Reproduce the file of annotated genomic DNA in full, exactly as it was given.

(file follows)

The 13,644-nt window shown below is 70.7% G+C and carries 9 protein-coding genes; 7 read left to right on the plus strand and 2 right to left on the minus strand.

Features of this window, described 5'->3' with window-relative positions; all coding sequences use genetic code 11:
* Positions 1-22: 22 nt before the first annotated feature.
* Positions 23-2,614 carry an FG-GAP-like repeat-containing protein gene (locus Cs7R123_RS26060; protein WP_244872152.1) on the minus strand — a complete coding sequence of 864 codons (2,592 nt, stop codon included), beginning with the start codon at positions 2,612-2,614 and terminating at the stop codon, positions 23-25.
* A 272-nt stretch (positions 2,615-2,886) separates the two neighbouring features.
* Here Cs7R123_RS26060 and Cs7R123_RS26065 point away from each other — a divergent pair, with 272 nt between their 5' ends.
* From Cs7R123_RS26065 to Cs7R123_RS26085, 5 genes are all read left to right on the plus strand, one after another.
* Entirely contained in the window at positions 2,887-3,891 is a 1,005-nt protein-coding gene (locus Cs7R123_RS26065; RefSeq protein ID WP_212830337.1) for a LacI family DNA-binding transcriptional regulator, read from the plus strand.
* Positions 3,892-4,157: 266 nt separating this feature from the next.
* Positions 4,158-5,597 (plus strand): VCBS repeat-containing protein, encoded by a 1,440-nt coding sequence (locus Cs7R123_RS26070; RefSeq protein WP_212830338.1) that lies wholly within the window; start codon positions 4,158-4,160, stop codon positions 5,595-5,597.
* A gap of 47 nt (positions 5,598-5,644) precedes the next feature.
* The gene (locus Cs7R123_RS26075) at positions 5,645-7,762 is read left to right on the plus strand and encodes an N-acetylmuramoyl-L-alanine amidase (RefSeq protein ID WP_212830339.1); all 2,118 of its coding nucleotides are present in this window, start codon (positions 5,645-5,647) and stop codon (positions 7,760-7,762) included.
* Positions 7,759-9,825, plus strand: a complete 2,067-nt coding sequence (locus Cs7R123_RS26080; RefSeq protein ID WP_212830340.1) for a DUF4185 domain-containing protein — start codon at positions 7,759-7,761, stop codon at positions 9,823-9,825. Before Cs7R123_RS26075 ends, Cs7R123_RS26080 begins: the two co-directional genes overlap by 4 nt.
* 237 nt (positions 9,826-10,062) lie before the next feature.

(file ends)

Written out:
The 13,644-nt window shown below is 70.7% G+C and carries 9 protein-coding genes; 7 read left to right on the plus strand and 2 right to left on the minus strand.

Features of this window, described 5'->3' with window-relative positions; all coding sequences use genetic code 11:
* Positions 1-22: 22 nt before the first annotated feature.
* Positions 23-2,614 carry an FG-GAP-like repeat-containing protein gene (locus Cs7R123_RS26060; protein WP_244872152.1) on the minus strand — a complete coding sequence of 864 codons (2,592 nt, stop codon included), beginning with the start codon at positions 2,612-2,614 and terminating at the stop codon, positions 23-25.
* A 272-nt stretch (positions 2,615-2,886) separates the two neighbouring features.
* Here Cs7R123_RS26060 and Cs7R123_RS26065 point away from each other — a divergent pair, with 272 nt between their 5' ends.
* From Cs7R123_RS26065 to Cs7R123_RS26085, 5 genes are all read left to right on the plus strand, one after another.
* Entirely contained in the window at positions 2,887-3,891 is a 1,005-nt protein-coding gene (locus Cs7R123_RS26065; RefSeq protein ID WP_212830337.1) for a LacI family DNA-binding transcriptional regulator, read from the plus strand.
* Positions 3,892-4,157: 266 nt separating this feature from the next.
* Positions 4,158-5,597 (plus strand): VCBS repeat-containing protein, encoded by a 1,440-nt coding sequence (locus Cs7R123_RS26070; RefSeq protein WP_212830338.1) that lies wholly within the window; start codon positions 4,158-4,160, stop codon positions 5,595-5,597.
* A gap of 47 nt (positions 5,598-5,644) precedes the next feature.
* The gene (locus Cs7R123_RS26075) at positions 5,645-7,762 is read left to right on the plus strand and encodes an N-acetylmuramoyl-L-alanine amidase (RefSeq protein ID WP_212830339.1); all 2,118 of its coding nucleotides are present in this window, start codon (positions 5,645-5,647) and stop codon (positions 7,760-7,762) included.
* Positions 7,759-9,825, plus strand: a complete 2,067-nt coding sequence (locus Cs7R123_RS26080; RefSeq protein ID WP_212830340.1) for a DUF4185 domain-containing protein — start codon at positions 7,759-7,761, stop codon at positions 9,823-9,825. Before Cs7R123_RS26075 ends, Cs7R123_RS26080 begins: the two co-directional genes overlap by 4 nt.
* 237 nt (positions 9,826-10,062) lie before the next feature.